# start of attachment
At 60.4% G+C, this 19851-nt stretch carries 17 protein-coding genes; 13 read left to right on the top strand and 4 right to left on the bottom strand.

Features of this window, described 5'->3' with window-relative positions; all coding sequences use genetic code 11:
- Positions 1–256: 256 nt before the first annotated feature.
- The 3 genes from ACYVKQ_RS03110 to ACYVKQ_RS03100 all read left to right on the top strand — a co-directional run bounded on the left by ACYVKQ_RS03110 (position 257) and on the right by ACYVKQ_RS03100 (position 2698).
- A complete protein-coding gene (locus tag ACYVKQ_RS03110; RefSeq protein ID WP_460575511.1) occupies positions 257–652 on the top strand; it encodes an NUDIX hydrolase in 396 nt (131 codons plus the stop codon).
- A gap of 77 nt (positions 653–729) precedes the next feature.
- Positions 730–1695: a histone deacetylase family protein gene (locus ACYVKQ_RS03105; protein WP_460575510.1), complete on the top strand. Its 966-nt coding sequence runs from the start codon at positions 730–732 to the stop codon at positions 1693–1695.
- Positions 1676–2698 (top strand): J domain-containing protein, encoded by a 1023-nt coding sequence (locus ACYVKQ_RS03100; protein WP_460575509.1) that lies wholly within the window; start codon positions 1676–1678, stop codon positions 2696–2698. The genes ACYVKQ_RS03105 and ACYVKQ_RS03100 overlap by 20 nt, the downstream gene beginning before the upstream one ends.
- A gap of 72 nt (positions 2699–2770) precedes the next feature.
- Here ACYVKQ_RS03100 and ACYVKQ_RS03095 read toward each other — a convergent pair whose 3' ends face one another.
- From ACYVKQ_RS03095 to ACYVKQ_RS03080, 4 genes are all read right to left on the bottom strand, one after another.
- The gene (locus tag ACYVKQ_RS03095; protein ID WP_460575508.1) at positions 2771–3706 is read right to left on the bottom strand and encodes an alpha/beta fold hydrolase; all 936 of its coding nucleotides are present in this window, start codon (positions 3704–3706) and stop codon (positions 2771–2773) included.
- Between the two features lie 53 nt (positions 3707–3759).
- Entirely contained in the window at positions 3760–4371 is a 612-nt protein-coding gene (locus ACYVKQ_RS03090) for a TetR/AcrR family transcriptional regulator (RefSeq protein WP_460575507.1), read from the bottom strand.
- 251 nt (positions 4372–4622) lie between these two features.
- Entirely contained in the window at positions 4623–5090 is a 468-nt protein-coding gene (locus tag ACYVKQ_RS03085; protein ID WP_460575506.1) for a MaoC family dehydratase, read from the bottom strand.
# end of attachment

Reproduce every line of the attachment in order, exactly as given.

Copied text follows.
At 60.4% G+C, this 19851-nt stretch carries 17 protein-coding genes; 13 read left to right on the top strand and 4 right to left on the bottom strand.

Features of this window, described 5'->3' with window-relative positions; all coding sequences use genetic code 11:
- Positions 1–256: 256 nt before the first annotated feature.
- The 3 genes from ACYVKQ_RS03110 to ACYVKQ_RS03100 all read left to right on the top strand — a co-directional run bounded on the left by ACYVKQ_RS03110 (position 257) and on the right by ACYVKQ_RS03100 (position 2698).
- A complete protein-coding gene (locus tag ACYVKQ_RS03110; RefSeq protein ID WP_460575511.1) occupies positions 257–652 on the top strand; it encodes an NUDIX hydrolase in 396 nt (131 codons plus the stop codon).
- A gap of 77 nt (positions 653–729) precedes the next feature.
- Positions 730–1695: a histone deacetylase family protein gene (locus ACYVKQ_RS03105; protein WP_460575510.1), complete on the top strand. Its 966-nt coding sequence runs from the start codon at positions 730–732 to the stop codon at positions 1693–1695.
- Positions 1676–2698 (top strand): J domain-containing protein, encoded by a 1023-nt coding sequence (locus ACYVKQ_RS03100; protein WP_460575509.1) that lies wholly within the window; start codon positions 1676–1678, stop codon positions 2696–2698. The genes ACYVKQ_RS03105 and ACYVKQ_RS03100 overlap by 20 nt, the downstream gene beginning before the upstream one ends.
- A gap of 72 nt (positions 2699–2770) precedes the next feature.
- Here ACYVKQ_RS03100 and ACYVKQ_RS03095 read toward each other — a convergent pair whose 3' ends face one another.
- From ACYVKQ_RS03095 to ACYVKQ_RS03080, 4 genes are all read right to left on the bottom strand, one after another.
- The gene (locus tag ACYVKQ_RS03095; protein ID WP_460575508.1) at positions 2771–3706 is read right to left on the bottom strand and encodes an alpha/beta fold hydrolase; all 936 of its coding nucleotides are present in this window, start codon (positions 3704–3706) and stop codon (positions 2771–2773) included.
- Between the two features lie 53 nt (positions 3707–3759).
- Entirely contained in the window at positions 3760–4371 is a 612-nt protein-coding gene (locus ACYVKQ_RS03090) for a TetR/AcrR family transcriptional regulator (RefSeq protein WP_460575507.1), read from the bottom strand.
- 251 nt (positions 4372–4622) lie between these two features.
- Entirely contained in the window at positions 4623–5090 is a 468-nt protein-coding gene (locus tag ACYVKQ_RS03085; protein ID WP_460575506.1) for a MaoC family dehydratase, read from the bottom strand.